January 15, 2015

Interview with Olivia Ardey

The nice, gentle author of Bésame y vente conmigo, Olivia Ardey, has talked to spanishgayfiction.blogspot.com. We have discussed interesting issues such as romance fiction, the role of social networks in the current literary world, or gay characters in chick lit by straight female authors. Hope this appealing author will not leave LGBT themes behind in her future projects.

SPANISH GAY FICTION: Was Bésame y vente conmigo your first approach to LGBT themes in your fiction? What attracted you to this issue?

OLIVIA ARDEY: Until then, I had noticed—especially in American narrative, where homoerotic fiction is very appealing—that there were gay romance novels and straight romance novels. And in the latter, if there was a gay boy, he always was the main protagonist’s funny friend, but his love story was rarely told. Then I said to myself, “If in real life we are all together, why not in the novels?”

SGF: What is the difference between Nico and other gay minor characters in romance fiction?

OA: The only difference between Nico and Álvaro, the male lead, is that the one likes men and the other likes women. Nico’s somewhat divo personality arises from his TV stardom as a popular cook, and not his sexual condition.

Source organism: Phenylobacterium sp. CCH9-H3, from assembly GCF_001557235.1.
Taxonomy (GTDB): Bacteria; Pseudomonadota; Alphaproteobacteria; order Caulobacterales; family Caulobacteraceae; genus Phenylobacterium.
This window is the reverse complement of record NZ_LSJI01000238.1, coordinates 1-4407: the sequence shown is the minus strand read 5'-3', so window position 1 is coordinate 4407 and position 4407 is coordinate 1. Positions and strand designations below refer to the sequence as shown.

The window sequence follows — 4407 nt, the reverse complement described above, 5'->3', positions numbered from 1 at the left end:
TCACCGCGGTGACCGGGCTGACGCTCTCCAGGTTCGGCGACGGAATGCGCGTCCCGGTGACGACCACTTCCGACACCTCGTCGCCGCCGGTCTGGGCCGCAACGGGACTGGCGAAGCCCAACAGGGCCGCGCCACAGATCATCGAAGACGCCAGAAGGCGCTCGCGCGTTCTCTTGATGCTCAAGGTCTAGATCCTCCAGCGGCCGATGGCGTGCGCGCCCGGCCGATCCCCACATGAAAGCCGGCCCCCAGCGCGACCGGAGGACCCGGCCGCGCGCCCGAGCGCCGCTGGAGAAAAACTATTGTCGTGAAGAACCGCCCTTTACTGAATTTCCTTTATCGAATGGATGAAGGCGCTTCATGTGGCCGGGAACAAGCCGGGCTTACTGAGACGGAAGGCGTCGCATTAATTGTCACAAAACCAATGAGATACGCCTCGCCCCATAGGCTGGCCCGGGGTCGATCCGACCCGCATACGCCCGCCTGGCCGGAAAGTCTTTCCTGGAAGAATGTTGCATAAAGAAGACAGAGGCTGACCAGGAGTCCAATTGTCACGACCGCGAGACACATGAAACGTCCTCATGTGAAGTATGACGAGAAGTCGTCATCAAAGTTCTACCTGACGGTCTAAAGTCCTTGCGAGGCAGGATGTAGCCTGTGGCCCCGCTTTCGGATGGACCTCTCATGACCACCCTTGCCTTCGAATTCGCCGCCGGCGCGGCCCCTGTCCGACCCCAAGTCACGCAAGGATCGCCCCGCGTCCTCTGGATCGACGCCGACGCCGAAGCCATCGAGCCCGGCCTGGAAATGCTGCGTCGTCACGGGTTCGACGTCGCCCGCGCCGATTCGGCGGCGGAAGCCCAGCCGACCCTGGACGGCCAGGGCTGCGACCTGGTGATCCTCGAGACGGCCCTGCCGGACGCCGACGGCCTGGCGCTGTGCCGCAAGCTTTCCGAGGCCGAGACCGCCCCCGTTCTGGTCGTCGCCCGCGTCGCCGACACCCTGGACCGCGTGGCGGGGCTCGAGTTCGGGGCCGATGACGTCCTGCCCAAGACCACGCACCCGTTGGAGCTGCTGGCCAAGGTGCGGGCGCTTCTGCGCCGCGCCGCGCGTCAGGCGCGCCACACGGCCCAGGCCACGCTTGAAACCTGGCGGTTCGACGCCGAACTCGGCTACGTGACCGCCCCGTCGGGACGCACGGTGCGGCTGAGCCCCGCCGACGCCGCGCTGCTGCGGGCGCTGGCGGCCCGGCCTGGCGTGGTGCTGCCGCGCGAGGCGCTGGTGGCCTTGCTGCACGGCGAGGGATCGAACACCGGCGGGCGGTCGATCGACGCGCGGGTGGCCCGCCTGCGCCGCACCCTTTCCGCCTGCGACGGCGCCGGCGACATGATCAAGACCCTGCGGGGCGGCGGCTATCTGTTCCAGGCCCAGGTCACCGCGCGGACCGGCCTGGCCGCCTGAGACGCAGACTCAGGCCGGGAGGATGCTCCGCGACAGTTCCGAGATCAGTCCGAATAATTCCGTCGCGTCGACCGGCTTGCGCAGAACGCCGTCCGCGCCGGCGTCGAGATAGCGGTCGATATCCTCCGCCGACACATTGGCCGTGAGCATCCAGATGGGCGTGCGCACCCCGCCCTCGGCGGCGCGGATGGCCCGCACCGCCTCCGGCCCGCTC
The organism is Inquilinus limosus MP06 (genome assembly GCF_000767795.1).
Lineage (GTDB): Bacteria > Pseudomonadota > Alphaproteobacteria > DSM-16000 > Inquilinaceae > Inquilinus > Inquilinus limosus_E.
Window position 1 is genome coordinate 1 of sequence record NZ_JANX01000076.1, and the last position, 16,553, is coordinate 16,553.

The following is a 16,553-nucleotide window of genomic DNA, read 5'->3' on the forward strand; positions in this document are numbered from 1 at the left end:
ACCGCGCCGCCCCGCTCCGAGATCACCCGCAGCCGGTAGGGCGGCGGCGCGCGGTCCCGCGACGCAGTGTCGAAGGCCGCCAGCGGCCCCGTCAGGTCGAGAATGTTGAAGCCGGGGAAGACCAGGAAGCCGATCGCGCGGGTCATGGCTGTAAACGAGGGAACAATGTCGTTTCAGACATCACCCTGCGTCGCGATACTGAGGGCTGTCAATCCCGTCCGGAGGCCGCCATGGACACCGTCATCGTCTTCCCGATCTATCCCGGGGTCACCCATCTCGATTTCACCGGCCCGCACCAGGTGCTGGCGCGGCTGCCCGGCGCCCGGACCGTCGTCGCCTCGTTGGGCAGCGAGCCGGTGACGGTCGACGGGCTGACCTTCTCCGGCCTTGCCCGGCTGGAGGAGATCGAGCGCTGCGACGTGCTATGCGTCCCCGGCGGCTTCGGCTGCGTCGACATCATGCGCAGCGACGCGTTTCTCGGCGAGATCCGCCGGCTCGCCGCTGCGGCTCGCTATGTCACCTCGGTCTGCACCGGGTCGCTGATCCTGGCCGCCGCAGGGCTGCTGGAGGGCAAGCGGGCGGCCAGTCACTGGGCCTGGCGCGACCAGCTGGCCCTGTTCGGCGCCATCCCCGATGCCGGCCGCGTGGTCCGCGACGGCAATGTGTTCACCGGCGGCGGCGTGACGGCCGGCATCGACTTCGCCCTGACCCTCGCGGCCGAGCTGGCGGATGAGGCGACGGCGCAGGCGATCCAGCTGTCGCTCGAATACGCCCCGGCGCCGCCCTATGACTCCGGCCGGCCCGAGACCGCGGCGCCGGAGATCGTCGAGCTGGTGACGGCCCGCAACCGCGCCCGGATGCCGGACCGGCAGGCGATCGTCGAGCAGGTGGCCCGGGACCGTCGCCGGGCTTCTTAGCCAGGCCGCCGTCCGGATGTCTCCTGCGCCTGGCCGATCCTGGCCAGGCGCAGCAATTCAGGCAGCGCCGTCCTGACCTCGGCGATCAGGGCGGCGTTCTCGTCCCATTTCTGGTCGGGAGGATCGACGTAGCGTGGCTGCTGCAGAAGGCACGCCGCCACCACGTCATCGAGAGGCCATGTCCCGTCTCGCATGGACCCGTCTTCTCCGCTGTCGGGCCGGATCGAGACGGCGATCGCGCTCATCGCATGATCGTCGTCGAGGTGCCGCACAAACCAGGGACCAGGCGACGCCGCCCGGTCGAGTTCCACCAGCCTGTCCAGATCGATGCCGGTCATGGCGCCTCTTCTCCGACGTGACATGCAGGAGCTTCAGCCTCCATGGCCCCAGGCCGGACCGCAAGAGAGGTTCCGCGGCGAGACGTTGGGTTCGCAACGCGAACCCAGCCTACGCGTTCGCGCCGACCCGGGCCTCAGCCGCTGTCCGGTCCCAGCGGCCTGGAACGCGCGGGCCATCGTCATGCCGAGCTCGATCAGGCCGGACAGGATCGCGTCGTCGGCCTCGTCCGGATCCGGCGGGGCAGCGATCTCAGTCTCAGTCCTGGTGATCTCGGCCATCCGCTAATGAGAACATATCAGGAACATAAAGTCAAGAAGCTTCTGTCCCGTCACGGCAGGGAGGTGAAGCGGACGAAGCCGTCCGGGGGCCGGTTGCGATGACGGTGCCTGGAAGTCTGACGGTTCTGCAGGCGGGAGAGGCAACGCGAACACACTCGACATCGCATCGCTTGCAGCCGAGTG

SGF: Have you ever met any Nico? Or, is he rather an idealized mental projection? Where did Nico arise from?

OA: Yes, I have met more than one. Men who are the way they are with absolute easiness, with neither secrecy nor fuss. This character grew out of my imagination. I imagined a handsome, famous chef. I found funny he could drive women crazy when he was into men.

SGF: What do you think the recurrent presence of gay minor characters in straight romance fiction is due to? Is it just a nod to the homosexual reader?